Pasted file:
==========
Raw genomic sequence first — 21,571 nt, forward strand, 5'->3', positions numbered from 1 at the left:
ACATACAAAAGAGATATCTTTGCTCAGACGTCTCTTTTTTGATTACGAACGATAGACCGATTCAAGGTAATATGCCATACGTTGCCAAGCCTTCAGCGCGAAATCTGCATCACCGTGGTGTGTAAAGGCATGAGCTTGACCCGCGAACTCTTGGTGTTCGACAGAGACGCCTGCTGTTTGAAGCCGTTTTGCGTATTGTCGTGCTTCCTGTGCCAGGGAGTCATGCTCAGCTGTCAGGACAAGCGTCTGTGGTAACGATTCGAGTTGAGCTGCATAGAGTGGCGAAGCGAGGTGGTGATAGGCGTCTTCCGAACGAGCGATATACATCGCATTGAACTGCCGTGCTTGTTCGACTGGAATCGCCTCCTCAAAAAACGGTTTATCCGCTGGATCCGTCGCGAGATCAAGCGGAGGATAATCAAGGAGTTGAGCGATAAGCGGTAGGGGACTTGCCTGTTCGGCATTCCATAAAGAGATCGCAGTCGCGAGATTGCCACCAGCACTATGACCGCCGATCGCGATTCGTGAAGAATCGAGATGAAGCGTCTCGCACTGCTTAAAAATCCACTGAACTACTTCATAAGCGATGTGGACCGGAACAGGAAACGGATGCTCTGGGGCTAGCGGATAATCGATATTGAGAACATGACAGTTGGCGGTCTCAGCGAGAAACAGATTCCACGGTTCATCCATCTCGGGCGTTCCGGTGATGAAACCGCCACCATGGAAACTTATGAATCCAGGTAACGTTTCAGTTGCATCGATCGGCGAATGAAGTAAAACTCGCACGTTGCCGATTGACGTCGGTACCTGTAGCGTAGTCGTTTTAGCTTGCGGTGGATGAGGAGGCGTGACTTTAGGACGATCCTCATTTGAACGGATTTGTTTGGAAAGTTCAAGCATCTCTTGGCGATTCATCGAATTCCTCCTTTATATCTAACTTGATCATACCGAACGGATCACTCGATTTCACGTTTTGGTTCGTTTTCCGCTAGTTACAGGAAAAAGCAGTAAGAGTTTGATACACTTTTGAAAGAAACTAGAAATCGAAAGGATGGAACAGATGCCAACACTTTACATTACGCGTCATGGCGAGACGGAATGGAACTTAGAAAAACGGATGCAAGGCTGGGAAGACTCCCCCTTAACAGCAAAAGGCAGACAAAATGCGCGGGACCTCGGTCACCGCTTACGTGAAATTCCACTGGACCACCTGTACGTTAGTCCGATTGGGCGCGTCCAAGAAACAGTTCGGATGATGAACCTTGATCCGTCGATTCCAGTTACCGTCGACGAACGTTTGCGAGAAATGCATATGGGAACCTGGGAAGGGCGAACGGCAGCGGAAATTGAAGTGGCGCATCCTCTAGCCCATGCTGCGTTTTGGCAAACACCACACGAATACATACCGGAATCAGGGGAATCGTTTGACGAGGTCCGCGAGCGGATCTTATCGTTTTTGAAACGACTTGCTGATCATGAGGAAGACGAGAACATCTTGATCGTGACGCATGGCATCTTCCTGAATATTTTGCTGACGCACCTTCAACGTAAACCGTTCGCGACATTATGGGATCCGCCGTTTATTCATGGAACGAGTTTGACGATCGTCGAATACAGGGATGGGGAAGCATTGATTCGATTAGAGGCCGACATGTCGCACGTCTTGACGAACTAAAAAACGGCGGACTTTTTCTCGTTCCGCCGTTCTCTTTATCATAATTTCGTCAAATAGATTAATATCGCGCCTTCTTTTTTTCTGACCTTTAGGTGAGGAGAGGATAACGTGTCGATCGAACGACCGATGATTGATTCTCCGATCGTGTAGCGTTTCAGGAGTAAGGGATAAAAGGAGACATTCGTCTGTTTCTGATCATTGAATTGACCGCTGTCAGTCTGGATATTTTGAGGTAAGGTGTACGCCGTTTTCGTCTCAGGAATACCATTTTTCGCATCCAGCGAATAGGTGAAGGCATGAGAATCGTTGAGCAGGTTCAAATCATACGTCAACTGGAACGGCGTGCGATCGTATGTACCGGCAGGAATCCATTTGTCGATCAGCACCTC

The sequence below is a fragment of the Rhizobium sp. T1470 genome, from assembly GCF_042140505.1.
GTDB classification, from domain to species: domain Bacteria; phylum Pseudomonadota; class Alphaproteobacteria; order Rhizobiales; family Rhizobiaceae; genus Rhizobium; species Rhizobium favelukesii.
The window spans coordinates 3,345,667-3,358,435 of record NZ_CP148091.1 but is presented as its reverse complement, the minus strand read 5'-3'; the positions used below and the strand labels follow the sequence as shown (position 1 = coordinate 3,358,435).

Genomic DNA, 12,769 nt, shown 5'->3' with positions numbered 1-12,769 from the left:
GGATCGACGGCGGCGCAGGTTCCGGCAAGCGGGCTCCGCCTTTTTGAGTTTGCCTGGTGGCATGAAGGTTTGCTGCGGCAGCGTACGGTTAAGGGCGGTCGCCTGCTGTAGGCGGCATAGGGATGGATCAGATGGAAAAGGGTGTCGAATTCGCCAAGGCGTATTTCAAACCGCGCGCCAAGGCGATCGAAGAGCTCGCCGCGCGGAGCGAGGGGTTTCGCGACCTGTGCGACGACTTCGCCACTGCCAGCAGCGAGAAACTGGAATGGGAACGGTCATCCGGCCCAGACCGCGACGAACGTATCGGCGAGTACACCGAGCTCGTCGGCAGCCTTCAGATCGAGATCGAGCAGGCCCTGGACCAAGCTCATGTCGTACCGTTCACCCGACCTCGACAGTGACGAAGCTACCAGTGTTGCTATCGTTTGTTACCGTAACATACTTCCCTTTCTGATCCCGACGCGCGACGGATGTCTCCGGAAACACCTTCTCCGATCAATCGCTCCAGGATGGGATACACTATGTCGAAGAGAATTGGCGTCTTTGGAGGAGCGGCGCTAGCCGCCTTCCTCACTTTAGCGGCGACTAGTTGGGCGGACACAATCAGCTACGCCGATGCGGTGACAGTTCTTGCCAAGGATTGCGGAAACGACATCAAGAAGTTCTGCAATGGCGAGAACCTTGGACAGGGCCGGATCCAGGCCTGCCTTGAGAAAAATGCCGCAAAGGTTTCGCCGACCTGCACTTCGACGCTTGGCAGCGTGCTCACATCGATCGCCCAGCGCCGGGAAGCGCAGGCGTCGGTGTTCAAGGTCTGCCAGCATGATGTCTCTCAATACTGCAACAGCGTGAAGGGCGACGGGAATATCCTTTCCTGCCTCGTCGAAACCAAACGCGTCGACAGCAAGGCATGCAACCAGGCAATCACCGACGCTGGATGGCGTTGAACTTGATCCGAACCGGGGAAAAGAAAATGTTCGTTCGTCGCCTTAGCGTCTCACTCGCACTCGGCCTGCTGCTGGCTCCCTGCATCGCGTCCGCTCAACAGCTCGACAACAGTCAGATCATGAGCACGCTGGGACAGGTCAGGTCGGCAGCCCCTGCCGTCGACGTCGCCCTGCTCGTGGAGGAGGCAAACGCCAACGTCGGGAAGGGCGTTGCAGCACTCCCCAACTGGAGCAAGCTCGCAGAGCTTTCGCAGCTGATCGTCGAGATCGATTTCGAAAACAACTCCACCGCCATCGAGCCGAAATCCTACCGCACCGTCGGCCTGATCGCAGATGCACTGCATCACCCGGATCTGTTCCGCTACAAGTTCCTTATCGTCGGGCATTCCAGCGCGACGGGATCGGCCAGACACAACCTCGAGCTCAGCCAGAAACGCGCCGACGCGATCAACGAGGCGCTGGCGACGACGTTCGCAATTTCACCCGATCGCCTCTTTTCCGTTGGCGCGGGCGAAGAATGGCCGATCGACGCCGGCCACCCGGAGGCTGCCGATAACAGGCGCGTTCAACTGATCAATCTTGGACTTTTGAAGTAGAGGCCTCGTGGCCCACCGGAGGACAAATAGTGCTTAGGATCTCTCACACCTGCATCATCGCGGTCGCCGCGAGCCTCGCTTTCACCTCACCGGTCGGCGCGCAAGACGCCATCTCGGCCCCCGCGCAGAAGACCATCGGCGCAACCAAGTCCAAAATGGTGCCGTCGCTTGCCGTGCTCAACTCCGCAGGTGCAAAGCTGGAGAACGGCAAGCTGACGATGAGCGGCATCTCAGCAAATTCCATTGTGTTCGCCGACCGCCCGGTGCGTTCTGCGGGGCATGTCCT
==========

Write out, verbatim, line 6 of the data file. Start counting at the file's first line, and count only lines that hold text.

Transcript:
Genomic DNA, 12,769 nt, shown 5'->3' with positions numbered 1-12,769 from the left: